No dry cleaning bags? No sweat. Trash bags or liners work too — just make sure they aren’t scented. You want to avoid a suitcase that smells like fresh pine or lemon zest.

Unfortunately, this travel secret isn’t fool-proof (a few wrinkles may pop up), but it will reduce the number and severity of creases.

What if you don’t have any plastic to spare? Layering your clothes with tissue paper can be helpful, too. Loosely rolling your delicate clothes is also preferable to folding; just place them on the top or outer portions of your bag, where there will be less pressure.

One final anti-wrinkle packing tip for those travelers who tend to procrastinate: Unpack as soon as you arrive. Yes, it’s tempting to drop your suitcase off and head straight to the hotel pool, but you’ll spend more time getting rid of those wrinkles later on. Take five minutes, hang up your most delicate clothes, and then enjoy a wrinkle-free vacation.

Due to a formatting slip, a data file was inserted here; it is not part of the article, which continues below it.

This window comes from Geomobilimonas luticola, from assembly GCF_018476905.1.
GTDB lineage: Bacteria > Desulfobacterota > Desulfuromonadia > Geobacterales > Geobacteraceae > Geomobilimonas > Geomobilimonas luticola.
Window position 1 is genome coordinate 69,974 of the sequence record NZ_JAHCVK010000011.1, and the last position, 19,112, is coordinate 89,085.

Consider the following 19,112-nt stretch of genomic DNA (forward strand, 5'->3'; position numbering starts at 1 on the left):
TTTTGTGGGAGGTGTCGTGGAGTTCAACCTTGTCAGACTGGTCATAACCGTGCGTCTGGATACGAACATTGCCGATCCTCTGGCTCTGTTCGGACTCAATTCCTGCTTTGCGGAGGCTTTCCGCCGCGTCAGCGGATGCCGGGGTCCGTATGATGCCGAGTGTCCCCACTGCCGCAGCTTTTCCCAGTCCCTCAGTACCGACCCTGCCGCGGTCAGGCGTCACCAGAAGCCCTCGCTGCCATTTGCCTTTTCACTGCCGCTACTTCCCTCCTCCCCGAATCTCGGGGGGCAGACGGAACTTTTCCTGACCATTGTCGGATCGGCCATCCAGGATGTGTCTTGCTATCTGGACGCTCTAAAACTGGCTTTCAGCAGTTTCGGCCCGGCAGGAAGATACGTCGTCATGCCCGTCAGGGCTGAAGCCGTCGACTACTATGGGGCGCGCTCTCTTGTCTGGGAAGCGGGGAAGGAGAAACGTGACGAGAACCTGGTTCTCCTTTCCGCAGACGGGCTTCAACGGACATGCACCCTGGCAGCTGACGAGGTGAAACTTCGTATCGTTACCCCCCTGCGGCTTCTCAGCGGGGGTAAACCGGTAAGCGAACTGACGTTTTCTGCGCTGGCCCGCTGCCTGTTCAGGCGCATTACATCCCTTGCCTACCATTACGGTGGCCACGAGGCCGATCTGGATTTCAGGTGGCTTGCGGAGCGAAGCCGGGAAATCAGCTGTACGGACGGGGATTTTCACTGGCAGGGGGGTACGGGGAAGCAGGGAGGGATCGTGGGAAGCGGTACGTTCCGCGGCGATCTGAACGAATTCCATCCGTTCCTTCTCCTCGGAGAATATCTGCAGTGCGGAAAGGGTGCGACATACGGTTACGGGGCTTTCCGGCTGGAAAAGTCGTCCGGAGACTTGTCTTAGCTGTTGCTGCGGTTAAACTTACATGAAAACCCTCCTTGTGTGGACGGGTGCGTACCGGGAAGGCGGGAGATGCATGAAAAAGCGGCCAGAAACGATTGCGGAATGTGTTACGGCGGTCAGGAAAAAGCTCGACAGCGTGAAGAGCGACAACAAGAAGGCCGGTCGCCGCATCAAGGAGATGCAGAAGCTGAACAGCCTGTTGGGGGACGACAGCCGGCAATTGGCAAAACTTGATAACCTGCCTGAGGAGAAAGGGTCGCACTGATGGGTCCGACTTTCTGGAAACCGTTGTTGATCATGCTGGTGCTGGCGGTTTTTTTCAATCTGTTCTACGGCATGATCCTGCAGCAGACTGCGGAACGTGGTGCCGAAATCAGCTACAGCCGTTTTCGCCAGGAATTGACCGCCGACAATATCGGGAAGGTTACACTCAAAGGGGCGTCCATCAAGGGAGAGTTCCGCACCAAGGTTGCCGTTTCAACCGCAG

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Six simple tips for better travel fashion

Six simple tips for better travel fashion

Travel isn’t synonymous with style. In fact, it’s kind of the antithesis. But it needn’t be that way. There’s no secret formula, no hidden recipe and there’s certainly no reason to be strolling around in zip-off cargo pants and jelly shoes.

A few key points to remember:

1. Don’t overthink it

Unless you’re trekking in Nepal or Patagonia or traversing glaciers in Antarctica, wearing “adventure clothing” is mostly unnecessary.